The TRAP display method ‘fishes’ for synthetic proteins from among a library of trillions for those that can target SARS-CoV-2. The approach was able to identify proteins that can be used for testing for the virus and potentially treating people infected with COVID-19.
(Credit: Hiroshi Murakami)
Setting a TRAP for pandemic-causing viruses
A new laboratory technique quickly sifts through trillions of synthetic proteins to find ones that can target viruses, helping healthcare authorities rapidly respond to evolving pandemics.
A research team led by Nagoya University scientists in Japan has developed an approach that can quickly find synthetic proteins that specifically bind to important targets, such as components of the SARS-CoV-2 virus. The method was published in the journal Science Advances and could be used to develop test kits or for finding treatments.
“We developed a laboratory technique for rapid selection of synthetic proteins that strongly bind to SARS-CoV-2,” says Nagoya University biomolecular engineer Hiroshi Murakami. “High-affinity synthetic proteins can be used to develop sensitive antigen tests for SARS-CoV-2 and for future use as neutralization antibodies in infected patients.”
Murakami and his colleagues had previously developed a protein selection lab test called TRAP display, which stands for ‘transcription-translation coupled with association of puromycin linker.’ Their approach skips two time-consuming steps in another commonly used technique for searching through synthetic protein libraries. But their investigations indicated there was a problem with the puromycin linker.
In the current study, the team improved their technique by modifying the puromycin linker. Ultimately, they were able to use their TRAP display to identify nine synthetic proteins that bind to the spike protein on SARS-CoV-2’s outer membrane. The approach took only four days compared to the weeks it would take using the commonly used messenger RNA display technology.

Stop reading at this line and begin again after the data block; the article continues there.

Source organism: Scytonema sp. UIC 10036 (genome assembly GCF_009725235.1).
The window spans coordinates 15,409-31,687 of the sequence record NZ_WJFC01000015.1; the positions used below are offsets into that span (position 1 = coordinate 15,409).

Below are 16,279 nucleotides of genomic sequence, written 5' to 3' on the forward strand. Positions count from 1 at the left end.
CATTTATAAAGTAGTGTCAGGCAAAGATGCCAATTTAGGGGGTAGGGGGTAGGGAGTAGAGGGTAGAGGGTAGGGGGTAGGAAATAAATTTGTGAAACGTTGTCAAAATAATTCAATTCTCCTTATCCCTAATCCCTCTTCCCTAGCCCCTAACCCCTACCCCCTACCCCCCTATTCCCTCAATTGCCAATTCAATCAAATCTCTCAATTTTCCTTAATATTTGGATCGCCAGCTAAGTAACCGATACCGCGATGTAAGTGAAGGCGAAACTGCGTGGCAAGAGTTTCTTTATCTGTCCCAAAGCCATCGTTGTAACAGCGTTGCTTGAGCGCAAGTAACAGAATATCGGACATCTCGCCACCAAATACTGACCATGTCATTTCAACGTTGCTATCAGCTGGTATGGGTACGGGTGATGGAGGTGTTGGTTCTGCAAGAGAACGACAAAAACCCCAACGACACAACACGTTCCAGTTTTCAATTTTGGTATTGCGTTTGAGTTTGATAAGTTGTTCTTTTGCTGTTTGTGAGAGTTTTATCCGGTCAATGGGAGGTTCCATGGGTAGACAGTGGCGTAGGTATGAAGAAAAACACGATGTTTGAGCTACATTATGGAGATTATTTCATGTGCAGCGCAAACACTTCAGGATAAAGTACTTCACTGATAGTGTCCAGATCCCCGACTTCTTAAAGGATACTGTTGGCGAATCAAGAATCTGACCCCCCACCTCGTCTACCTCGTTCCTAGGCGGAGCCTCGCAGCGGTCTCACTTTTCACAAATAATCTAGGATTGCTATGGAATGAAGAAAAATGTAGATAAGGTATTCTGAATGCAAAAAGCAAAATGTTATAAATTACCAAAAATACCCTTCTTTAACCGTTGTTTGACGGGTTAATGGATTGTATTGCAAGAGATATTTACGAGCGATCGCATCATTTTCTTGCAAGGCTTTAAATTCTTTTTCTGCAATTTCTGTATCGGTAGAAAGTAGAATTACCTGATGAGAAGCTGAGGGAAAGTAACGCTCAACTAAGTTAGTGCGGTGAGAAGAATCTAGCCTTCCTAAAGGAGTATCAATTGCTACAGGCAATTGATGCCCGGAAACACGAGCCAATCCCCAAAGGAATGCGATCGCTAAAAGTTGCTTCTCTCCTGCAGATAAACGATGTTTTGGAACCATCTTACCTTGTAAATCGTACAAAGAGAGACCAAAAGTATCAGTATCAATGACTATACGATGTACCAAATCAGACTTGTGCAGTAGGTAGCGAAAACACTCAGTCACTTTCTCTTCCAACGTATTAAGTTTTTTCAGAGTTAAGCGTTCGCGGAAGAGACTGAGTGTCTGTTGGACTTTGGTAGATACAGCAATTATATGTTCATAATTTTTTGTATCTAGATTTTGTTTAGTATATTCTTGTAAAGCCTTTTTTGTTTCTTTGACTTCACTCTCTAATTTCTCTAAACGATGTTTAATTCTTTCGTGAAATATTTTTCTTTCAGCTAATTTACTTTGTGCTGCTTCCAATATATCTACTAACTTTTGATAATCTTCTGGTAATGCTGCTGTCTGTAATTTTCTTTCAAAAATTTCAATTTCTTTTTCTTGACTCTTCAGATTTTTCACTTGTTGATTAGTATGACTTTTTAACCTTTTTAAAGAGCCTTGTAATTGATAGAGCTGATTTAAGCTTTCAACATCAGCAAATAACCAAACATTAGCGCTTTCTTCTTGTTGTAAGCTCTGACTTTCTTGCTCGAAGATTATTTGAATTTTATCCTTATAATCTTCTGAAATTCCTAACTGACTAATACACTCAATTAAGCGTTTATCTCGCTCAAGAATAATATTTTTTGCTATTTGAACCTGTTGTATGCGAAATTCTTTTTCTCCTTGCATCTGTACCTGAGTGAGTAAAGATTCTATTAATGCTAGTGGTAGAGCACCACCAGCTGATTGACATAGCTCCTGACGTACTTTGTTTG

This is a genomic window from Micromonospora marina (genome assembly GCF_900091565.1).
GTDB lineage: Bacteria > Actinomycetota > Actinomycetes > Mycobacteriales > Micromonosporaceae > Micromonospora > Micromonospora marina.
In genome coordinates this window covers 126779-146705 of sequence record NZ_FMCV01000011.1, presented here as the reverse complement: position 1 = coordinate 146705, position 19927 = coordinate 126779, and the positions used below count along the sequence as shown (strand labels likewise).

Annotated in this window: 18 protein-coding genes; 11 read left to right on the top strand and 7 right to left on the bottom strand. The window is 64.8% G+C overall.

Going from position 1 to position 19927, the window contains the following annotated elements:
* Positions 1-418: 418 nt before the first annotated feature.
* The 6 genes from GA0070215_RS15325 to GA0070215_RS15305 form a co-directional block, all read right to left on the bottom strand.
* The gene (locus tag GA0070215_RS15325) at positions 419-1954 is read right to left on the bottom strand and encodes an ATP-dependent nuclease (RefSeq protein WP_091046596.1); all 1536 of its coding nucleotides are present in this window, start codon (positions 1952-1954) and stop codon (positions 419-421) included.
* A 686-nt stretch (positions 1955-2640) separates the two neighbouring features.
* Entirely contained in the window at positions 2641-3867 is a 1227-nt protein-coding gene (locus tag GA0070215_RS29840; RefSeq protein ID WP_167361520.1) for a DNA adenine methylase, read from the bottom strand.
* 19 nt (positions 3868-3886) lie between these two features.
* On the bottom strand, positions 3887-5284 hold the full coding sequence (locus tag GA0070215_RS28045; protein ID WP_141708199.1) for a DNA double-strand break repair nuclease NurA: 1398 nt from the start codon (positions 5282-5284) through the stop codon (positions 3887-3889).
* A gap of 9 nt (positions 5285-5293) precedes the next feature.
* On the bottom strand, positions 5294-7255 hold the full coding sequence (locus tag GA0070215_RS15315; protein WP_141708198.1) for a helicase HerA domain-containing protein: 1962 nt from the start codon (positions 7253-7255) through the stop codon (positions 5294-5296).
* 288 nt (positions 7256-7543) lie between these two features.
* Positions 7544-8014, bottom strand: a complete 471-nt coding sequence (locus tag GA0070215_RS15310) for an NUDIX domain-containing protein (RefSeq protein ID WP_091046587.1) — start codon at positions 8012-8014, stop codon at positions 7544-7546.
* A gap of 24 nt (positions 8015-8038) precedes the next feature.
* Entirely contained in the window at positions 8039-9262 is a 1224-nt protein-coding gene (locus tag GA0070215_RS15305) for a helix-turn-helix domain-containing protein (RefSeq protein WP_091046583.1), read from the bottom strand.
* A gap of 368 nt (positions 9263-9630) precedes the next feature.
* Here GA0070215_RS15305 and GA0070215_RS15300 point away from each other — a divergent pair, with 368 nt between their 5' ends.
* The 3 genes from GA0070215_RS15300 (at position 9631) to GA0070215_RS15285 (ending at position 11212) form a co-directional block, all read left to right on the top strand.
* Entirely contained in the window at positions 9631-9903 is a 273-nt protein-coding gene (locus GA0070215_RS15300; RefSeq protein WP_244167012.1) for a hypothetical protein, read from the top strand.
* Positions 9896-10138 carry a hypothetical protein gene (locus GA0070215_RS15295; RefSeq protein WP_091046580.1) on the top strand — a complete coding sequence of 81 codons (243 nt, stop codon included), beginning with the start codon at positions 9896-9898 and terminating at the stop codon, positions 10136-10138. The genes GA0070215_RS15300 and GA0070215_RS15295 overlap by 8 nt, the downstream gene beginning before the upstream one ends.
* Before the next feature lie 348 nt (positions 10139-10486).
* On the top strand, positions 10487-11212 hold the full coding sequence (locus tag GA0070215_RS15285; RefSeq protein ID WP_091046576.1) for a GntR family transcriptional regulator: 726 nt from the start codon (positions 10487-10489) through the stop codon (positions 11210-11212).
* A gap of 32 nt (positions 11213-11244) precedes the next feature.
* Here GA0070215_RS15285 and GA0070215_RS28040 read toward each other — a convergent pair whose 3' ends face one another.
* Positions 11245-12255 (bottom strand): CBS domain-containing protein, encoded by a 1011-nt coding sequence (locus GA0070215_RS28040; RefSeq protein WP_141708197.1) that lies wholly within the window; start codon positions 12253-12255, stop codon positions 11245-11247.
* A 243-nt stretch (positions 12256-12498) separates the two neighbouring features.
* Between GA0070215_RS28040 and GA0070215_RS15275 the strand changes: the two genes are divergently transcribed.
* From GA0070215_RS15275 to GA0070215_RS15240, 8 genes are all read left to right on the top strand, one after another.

TRAP display involves using a large number of DNA templates that code for and synthesize trillions of proteins carrying random peptide sequences. The synthetic proteins are linked to DNA with the help of the modified puromycin linker and then exposed to a target protein. When the whole sample is washed, only the synthetic proteins that bind to the target remain. These are then placed back into the TRAP display for further rounds until only a small number of very specific target-binding synthetic proteins are left.
The researchers investigated the nine synthetic proteins that were found to bind to SARS-CoV-2. Some were specifically able to detect SARS-CoV-2 in nasal swabs from COVID-19 patients, indicating they could be used in test kits. One also attaches to the virus to prevent it from binding to the receptors it uses to gain access to human cells. This suggests this protein could be used as a treatment strategy.
“Our high-speed, improved TRAP display could be useful for implementing rapid responses to subspecies of SARS-CoV-2 and to other potential new viruses causing future pandemics,” says Murakami.
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